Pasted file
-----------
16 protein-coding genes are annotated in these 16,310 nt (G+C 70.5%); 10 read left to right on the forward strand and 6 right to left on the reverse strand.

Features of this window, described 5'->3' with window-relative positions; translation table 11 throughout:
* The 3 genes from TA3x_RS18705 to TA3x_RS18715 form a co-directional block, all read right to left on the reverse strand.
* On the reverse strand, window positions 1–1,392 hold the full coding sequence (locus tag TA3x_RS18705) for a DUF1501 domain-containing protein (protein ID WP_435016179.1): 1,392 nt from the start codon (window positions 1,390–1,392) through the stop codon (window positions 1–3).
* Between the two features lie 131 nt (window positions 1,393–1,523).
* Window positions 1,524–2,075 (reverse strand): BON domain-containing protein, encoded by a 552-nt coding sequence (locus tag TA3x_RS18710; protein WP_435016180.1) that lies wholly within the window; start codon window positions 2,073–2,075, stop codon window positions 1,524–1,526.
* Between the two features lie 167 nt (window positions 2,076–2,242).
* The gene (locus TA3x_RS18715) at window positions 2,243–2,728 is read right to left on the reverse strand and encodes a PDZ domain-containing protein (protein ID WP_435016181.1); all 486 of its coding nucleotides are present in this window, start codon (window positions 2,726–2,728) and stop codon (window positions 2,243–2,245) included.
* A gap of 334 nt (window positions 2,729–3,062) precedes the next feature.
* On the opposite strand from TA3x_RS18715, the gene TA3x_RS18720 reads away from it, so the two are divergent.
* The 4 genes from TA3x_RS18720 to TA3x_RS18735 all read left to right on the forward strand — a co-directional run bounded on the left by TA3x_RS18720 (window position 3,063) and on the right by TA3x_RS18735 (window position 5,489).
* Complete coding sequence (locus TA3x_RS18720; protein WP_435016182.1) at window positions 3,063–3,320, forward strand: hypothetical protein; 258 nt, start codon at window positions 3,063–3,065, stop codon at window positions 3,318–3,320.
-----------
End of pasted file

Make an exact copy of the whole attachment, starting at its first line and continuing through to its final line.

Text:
16 protein-coding genes are annotated in these 16,310 nt (G+C 70.5%); 10 read left to right on the forward strand and 6 right to left on the reverse strand.

Features of this window, described 5'->3' with window-relative positions; translation table 11 throughout:
* The 3 genes from TA3x_RS18705 to TA3x_RS18715 form a co-directional block, all read right to left on the reverse strand.
* On the reverse strand, window positions 1–1,392 hold the full coding sequence (locus tag TA3x_RS18705) for a DUF1501 domain-containing protein (protein ID WP_435016179.1): 1,392 nt from the start codon (window positions 1,390–1,392) through the stop codon (window positions 1–3).
* Between the two features lie 131 nt (window positions 1,393–1,523).
* Window positions 1,524–2,075 (reverse strand): BON domain-containing protein, encoded by a 552-nt coding sequence (locus tag TA3x_RS18710; protein WP_435016180.1) that lies wholly within the window; start codon window positions 2,073–2,075, stop codon window positions 1,524–1,526.
* Between the two features lie 167 nt (window positions 2,076–2,242).
* The gene (locus TA3x_RS18715) at window positions 2,243–2,728 is read right to left on the reverse strand and encodes a PDZ domain-containing protein (protein ID WP_435016181.1); all 486 of its coding nucleotides are present in this window, start codon (window positions 2,726–2,728) and stop codon (window positions 2,243–2,245) included.
* A gap of 334 nt (window positions 2,729–3,062) precedes the next feature.
* On the opposite strand from TA3x_RS18715, the gene TA3x_RS18720 reads away from it, so the two are divergent.
* The 4 genes from TA3x_RS18720 to TA3x_RS18735 all read left to right on the forward strand — a co-directional run bounded on the left by TA3x_RS18720 (window position 3,063) and on the right by TA3x_RS18735 (window position 5,489).
* Complete coding sequence (locus TA3x_RS18720; protein WP_435016182.1) at window positions 3,063–3,320, forward strand: hypothetical protein; 258 nt, start codon at window positions 3,063–3,065, stop codon at window positions 3,318–3,320.